Many people dream of opening a small, beachside restaurant in a tropical destination somewhere near the equator. With a view of the endless sea and an open-aired bungalow as an office, it’s hard to imagine a more ideal career.
But the paperwork and planning that go into designing a tropical paradise are sometimes unexpected. No matter where you are or what kind of business you’re in, being an entrepreneur is always risky.
In the United States, the Small Business Administration estimates that only half of all businesses survive at least five years. In Costa Rica, the rate is probably lower.
Some of the most common reasons for failure are the lack of sound business planning, insufficient capital, and starting for the wrong reasons. Therefore, before you get too excited about opening that café in Costa Rica, make sure you have a business plan, enough start-up cash and that you know exactly what you are getting yourself into.
Here is a list of what you should consider before opening a business in Costa Rica:
Acquiring Costa Rican residency is no easy task. Unless your business requires more than $200,000 in capital investment, you’ll be looking for more complicated ways to get residency (through marriage, through a $200,000 home purchase, or through investments.) Most business owners remain ‘perpetual tourists, which means they leave every 30 to 90 days to renew their visa.
Note: The actual number of days between “Visa Runs” depends on what country you are from (North Americans and Europeans typically get 90-day stamps).
It’s also important to consider that even if you own a business, you are not allowed to work in it, as this is seen as taking away a job from a local.
As long as you are slightly removed from day-to-day operations and don’t get caught busing tables, you can avoid expensive legal suits.
Structuring Your Business
There are a number of legal structures to choose from (general partnership, limited partnership, corporation, etc.) and the best one depends on the type of business you are looking to start. If you are unfamiliar with Costa Rican law, it’s best to consult a local lawyer. By far, the most common business structure is the “Sociedad Anonima” which offers many of the same benefits and protections that a North American or European corporation has. The costs of forming a corporation vary widely, but a safe bet is that you will spend between $300 and $1,000 to have it formed and registered with the Registro Publico (Public Registry).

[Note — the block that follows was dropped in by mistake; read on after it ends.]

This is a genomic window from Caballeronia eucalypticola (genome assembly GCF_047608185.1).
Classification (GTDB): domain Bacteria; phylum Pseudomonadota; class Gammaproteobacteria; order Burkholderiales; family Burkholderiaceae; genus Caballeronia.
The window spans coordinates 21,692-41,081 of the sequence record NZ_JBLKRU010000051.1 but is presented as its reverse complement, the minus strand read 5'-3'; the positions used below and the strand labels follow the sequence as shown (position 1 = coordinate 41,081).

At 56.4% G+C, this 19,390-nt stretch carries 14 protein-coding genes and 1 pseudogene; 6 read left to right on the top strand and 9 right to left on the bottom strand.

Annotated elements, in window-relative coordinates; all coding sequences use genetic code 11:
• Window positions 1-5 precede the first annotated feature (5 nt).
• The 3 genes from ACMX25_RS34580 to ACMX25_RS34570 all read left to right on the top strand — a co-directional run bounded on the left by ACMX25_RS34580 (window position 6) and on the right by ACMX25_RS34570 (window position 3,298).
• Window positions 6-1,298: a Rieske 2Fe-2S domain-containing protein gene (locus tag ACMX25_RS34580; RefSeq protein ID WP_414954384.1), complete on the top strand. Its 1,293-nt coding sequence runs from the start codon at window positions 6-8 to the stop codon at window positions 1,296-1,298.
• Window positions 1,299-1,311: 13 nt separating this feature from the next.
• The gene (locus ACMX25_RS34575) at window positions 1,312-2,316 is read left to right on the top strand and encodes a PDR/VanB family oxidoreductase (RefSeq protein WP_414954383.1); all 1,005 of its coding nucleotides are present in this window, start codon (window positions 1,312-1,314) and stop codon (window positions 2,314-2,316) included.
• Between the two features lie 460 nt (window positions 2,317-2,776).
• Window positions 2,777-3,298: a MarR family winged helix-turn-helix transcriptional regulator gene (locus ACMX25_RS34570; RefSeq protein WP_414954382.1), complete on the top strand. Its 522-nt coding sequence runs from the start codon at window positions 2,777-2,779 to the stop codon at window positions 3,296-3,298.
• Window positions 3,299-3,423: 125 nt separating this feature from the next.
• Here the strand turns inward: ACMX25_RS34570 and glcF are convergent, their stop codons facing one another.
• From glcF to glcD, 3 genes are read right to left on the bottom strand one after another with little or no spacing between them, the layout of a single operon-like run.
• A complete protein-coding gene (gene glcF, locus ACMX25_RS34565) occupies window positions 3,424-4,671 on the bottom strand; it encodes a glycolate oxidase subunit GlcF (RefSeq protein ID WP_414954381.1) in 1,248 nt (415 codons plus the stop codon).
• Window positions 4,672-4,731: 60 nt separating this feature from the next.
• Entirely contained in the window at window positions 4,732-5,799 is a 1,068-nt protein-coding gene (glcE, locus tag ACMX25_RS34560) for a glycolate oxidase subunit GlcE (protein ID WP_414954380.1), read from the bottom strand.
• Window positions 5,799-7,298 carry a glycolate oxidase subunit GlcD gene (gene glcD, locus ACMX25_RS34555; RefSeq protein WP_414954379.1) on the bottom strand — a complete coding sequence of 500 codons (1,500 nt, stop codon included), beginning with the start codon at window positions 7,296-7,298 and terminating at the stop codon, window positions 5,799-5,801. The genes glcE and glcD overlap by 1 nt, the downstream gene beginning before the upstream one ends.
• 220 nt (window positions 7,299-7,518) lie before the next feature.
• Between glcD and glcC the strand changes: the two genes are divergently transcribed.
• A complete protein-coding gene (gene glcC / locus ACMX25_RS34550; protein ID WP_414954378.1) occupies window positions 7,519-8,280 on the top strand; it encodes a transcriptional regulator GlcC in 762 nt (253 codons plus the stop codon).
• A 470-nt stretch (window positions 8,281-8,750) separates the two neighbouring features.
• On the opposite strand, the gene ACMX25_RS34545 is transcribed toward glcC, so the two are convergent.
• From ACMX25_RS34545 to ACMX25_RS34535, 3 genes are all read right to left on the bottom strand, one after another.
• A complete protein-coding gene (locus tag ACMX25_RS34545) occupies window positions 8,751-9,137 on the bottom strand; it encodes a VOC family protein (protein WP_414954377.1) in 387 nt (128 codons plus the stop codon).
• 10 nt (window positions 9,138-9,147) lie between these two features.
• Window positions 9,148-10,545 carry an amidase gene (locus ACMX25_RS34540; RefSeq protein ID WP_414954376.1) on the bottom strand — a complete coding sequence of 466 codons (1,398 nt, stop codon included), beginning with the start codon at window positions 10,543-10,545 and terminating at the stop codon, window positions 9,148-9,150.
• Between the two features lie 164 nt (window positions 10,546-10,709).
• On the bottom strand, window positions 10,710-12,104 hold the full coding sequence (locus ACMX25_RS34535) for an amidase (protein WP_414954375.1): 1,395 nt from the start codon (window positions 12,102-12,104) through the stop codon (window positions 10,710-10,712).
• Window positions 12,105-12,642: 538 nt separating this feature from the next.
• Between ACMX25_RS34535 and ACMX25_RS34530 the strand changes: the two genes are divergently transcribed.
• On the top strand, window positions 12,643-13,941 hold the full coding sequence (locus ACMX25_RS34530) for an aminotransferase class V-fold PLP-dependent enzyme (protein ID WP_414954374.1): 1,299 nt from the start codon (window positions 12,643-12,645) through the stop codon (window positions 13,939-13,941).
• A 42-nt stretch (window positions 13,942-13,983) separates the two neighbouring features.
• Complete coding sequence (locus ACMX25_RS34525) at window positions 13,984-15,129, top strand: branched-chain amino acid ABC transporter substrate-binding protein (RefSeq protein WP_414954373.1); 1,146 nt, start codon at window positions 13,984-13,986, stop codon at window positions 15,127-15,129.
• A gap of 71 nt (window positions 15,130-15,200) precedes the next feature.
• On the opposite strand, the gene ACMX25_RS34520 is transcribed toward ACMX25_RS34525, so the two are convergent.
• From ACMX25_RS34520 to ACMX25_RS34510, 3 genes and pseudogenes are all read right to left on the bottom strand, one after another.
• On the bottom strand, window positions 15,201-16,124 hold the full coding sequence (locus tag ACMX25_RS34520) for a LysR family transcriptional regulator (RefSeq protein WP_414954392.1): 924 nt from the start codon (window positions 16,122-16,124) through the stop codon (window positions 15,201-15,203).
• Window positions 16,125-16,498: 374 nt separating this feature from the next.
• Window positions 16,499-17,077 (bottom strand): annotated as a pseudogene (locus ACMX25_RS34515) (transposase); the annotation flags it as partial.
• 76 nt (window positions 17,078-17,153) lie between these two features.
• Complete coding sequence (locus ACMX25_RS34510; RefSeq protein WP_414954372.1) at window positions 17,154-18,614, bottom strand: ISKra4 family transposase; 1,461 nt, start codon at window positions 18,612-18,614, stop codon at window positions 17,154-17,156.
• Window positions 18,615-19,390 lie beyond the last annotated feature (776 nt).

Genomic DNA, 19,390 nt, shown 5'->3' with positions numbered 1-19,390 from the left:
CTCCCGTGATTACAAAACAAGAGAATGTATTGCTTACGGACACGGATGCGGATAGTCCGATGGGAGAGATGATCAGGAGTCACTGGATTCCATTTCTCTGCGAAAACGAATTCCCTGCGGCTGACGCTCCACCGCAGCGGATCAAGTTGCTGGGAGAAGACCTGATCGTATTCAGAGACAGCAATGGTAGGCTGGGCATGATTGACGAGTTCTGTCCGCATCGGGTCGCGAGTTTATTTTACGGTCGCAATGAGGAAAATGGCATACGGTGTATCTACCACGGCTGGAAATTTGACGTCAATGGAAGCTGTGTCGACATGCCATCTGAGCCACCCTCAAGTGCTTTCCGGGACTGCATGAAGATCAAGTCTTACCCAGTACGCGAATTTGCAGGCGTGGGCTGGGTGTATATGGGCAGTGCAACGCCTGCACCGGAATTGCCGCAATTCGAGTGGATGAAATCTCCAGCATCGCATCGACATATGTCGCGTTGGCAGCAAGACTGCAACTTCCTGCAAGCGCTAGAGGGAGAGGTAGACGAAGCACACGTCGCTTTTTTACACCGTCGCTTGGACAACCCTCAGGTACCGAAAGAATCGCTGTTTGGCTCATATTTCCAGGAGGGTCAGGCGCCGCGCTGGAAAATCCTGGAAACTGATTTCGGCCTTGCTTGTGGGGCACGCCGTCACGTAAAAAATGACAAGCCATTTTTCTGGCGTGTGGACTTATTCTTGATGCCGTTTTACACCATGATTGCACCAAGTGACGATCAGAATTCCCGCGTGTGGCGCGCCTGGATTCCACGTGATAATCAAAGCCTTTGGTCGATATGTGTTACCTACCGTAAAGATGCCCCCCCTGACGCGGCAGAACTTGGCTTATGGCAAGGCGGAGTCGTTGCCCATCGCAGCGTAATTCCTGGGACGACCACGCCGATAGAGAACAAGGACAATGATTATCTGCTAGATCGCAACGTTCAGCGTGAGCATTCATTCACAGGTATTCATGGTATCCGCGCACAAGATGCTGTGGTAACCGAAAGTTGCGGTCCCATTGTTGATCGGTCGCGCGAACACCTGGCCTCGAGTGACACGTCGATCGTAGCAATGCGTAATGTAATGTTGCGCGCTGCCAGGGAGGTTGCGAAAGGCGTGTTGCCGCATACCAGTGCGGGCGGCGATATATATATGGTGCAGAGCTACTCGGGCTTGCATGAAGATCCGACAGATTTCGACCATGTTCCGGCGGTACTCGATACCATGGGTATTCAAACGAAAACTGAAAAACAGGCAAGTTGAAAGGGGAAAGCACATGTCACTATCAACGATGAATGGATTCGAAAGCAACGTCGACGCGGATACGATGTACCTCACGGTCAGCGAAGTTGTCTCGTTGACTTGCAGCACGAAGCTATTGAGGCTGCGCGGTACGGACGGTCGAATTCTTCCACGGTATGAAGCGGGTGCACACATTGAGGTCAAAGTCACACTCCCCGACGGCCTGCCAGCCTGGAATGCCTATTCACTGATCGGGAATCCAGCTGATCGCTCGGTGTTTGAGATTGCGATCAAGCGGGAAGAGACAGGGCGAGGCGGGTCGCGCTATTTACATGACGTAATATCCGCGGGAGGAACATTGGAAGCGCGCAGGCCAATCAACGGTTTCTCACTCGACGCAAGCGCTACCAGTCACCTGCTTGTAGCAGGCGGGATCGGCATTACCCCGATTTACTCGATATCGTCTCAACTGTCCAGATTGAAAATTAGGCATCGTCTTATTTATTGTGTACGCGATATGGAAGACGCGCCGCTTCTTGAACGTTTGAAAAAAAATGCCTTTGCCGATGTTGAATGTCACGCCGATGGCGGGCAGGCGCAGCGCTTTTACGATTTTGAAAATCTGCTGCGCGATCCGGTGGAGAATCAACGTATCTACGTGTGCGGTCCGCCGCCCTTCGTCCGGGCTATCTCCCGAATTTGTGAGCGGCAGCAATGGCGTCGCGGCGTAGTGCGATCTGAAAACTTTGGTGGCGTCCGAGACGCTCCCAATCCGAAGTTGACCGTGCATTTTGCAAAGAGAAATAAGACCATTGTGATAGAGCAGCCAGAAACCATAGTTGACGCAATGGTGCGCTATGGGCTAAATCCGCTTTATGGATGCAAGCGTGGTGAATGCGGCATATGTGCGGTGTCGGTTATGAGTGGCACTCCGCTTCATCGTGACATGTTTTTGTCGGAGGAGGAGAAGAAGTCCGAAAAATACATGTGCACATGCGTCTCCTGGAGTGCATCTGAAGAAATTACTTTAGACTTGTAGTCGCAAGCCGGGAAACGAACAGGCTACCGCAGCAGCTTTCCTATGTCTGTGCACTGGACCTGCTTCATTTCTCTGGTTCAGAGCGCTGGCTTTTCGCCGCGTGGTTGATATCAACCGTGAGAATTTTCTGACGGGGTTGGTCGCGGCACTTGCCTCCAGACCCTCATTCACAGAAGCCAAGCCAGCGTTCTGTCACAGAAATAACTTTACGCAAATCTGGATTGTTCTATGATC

Opening a Bank Account
Costa Rican banks require an extraordinary amount of documentation and patience. To open an account, the prerequisites can be quite overwhelming, and more often than not, frustrating for those accustomed to less paperwork, better customer service, and efficient operations. There are plenty of private and public banks to choose from. Some international banks with a strong market share include Citibank, HSBC, and Scotiabank.
These banks generally offer English-speaking tellers and the lines are considerably shorter than in the public banks. Public banks, on the other hand, have more ATM machines and offer state-insured deposits. Opening an account can and must be done, but plan on it being a tedious process.
Once the business structure is formed and the bank account opened, you’re ready to start with the Costa Rican government. More often than not, this means you will need to go to the local municipal office to obtain a “Uso de Suelo.” Along with this document, you’ll get a list of paperwork you need from various other government bodies (this depends on the type of business). If you don’t speak Spanish, you will need to hire a local to help you navigate this process.
Find a Good Accountant
Paying taxes and keeping up with records can be complicated.
For that reason, foreign business owners and locals alike typically hire an accountant to manage their files with the government. The accountant will file all appropriate paperwork and will make visits to the tax administration on your behalf. If you find a good accountant, he or she can save you money in the long term. It’s best to connect with someone up front.
Things Are Not What You’d Expect
Opening a business in Costa Rica will probably take longer and cost more than what you plan for. Because supplies are trucked in on narrow mountain roads and because the country’s small population of 4.5 million can’t support mass purchasing, you’ll be paying a premium on imported foods, construction material, furniture, technology, etc. Not only will mounting a business be expensive, but it will also take a while. Costa Rican construction workers are notorious for not showing up. You might set a date and a time, and despite assuring you a thousand times that they will be there, the work day will pass and they will never show up. Eventually, they will be there for work, but on their own time. After all, it’s Pura Vida, right?
For additional information, you might also connect with your respective embassy, the Costa Rican America Chamber of Commerce, CINDE, or PROCOMER.